It's basically the opposite of what the website describes.  It has the SAME cup depth as the Choc, but with a MUCH wider rim (like a 6.5-sided rim).  So it's basically a 6.5A. Grumble.  On the upside, I played it on my colleague's Bach Model 34 trombone and it was the absolute perfect combination.  So I'm hanging onto it, but continuing to play on my DE for day-to-day work. 
Logged

-John
Matt K

*
*
Offline Offline

Location:
Joined: May 6, 2010
Posts: 7185

View Profile
« Reply #1 on: Aug 30, 2013, 03:04PM »

If you like the cup depth but not hte rim, Osmun will thread steel mouthpieces for Doug rims.
Logged

What's in a name? that which we call a tenor-bass posaune
By any other name would smell as sweet;
TromboneMonkey

*
Offline Offline

Location:
Joined: Aug 16, 2009
Posts: 2386

View Profile
« Reply #2 on: Aug 30, 2013, 03:09PM »

If you like the cup depth but not hte rim, Osmun will thread steel mouthpieces for Doug rims.

I'm actually thinking of taking the opposite approach; I'm probably going to send off my Doug rim to be copied in steel to see if the effects of the material transfer well onto Doug's great design. 
Logged

-John
Matt K

*
*
Offline Offline

Location:
Joined: May 6, 2010
Posts: 7185

View Profile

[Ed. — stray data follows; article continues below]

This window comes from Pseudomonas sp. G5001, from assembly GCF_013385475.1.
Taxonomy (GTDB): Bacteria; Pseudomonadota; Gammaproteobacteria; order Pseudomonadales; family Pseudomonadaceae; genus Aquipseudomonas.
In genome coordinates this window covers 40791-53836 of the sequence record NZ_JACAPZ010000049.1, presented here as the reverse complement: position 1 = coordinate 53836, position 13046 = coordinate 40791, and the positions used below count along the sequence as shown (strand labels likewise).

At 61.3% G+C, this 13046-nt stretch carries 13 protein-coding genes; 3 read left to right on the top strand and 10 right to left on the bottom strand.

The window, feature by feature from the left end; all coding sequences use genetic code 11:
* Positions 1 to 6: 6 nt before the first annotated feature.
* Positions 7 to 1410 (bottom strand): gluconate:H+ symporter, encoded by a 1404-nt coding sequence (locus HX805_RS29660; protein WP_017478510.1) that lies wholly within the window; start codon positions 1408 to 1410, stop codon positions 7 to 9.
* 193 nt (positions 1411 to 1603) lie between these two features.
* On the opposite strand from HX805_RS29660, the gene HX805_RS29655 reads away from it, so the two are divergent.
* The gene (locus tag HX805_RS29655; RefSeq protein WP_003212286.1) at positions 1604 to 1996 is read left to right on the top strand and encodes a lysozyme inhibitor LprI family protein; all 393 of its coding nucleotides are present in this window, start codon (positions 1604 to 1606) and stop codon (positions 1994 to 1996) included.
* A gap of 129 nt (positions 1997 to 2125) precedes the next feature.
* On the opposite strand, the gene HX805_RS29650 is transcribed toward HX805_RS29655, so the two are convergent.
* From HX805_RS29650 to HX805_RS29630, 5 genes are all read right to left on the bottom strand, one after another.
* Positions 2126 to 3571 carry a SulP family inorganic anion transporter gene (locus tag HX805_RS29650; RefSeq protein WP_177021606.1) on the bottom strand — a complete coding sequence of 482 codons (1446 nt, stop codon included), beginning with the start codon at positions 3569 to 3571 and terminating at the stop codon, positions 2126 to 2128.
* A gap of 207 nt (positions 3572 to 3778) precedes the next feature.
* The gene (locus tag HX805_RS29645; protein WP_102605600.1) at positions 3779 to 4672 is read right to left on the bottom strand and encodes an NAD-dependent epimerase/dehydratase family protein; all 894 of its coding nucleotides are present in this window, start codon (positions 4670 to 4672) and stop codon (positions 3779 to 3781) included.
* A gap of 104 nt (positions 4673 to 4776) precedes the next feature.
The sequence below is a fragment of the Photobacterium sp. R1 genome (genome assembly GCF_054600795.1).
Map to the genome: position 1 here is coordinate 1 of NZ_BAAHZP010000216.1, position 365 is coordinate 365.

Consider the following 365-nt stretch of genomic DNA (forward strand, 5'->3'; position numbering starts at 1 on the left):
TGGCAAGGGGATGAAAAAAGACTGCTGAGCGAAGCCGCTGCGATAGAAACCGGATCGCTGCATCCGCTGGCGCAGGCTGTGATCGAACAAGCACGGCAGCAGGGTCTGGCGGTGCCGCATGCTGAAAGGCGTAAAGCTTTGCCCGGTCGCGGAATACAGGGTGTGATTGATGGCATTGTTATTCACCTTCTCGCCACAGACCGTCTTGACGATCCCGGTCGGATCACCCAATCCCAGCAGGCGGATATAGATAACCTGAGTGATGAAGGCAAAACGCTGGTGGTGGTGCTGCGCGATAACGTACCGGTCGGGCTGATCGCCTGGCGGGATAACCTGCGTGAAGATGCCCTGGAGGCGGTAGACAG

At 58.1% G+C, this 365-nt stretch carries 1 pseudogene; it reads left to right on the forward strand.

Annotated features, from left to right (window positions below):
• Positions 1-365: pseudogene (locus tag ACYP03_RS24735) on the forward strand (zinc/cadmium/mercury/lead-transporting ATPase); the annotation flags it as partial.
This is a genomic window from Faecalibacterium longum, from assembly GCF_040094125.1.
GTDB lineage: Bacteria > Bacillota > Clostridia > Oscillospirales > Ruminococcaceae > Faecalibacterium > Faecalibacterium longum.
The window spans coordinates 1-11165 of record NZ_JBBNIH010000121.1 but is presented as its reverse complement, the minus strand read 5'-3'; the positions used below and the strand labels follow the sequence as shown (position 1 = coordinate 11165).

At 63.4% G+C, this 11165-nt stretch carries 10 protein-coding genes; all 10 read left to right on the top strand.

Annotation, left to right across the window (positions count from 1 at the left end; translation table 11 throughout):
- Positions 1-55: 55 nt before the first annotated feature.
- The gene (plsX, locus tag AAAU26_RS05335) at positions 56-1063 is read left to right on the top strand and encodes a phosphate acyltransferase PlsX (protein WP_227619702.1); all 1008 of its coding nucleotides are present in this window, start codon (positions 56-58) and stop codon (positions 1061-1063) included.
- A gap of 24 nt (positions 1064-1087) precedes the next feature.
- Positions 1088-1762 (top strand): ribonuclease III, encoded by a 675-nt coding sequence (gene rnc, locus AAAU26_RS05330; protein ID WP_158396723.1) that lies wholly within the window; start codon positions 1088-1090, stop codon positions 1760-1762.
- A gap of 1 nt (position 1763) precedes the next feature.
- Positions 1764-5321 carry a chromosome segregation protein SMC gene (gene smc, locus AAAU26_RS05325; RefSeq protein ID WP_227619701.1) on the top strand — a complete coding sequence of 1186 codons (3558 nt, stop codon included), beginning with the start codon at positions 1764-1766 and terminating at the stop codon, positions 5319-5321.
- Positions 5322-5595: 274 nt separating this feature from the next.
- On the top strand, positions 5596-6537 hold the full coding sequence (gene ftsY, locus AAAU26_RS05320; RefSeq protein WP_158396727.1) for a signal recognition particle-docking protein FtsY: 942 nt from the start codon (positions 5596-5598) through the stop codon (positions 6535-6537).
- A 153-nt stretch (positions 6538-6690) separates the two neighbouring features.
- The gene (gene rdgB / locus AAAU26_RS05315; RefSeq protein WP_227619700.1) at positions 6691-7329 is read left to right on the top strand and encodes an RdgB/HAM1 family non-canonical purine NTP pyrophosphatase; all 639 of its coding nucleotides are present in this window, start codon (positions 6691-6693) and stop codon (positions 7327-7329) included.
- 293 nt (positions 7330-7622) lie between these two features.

« Reply #3 on: Aug 31, 2013, 05:05AM »

Just out of curiosity, who makes steel duplicates? 
Logged

What's in a name? that which we call a tenor-bass posaune
By any other name would smell as sweet;
TromboneMonkey

*
Offline Offline

Location:
Joined: Aug 16, 2009
Posts: 2386

View Profile
« Reply #4 on: Aug 31, 2013, 09:18AM »

Dave Houser. 

http://www.housermouthpiece.net/

 Good!
Logged

-John
Burgerbob

*
Offline Offline

Location: Los Angeles
Joined: Aug 12, 2007
Posts: 5411

View Profile
« Reply #5 on: Aug 31, 2013, 10:57AM »

This is just my opinion, but I feel like G&W would have more success if they copied designs first. I feel like most of their mouthpieces are completely different than basically anything else out there.

I played a Mark 1 (bass trombone) mouthpiece for a year. It's nothing like a 1.5G, which is what it's supposed to be.

Also, the Kadja I had was nothing like a 5G- completely funnel shaped with a huge throat.

This isn't to say I didn't like things about them, but perhaps a more standard design in steel would be more successful.
Logged

Brasslab 50T3, Greg Glack 1G .312 #2
Bach 50B, ditto
Conn 60H, ditto
Bach 42B, Greg Black NY 1.25
Conn 6H, King 7MD
Yamaha YEP-842S, Schilke 53/59
Yamaha YBH-301MS, Hammond 12XL
Todd Jonz
Department of Redundancy Department

*
Offline Offline

Location: Vermont
Joined: Sep 13, 2003
Posts: 3655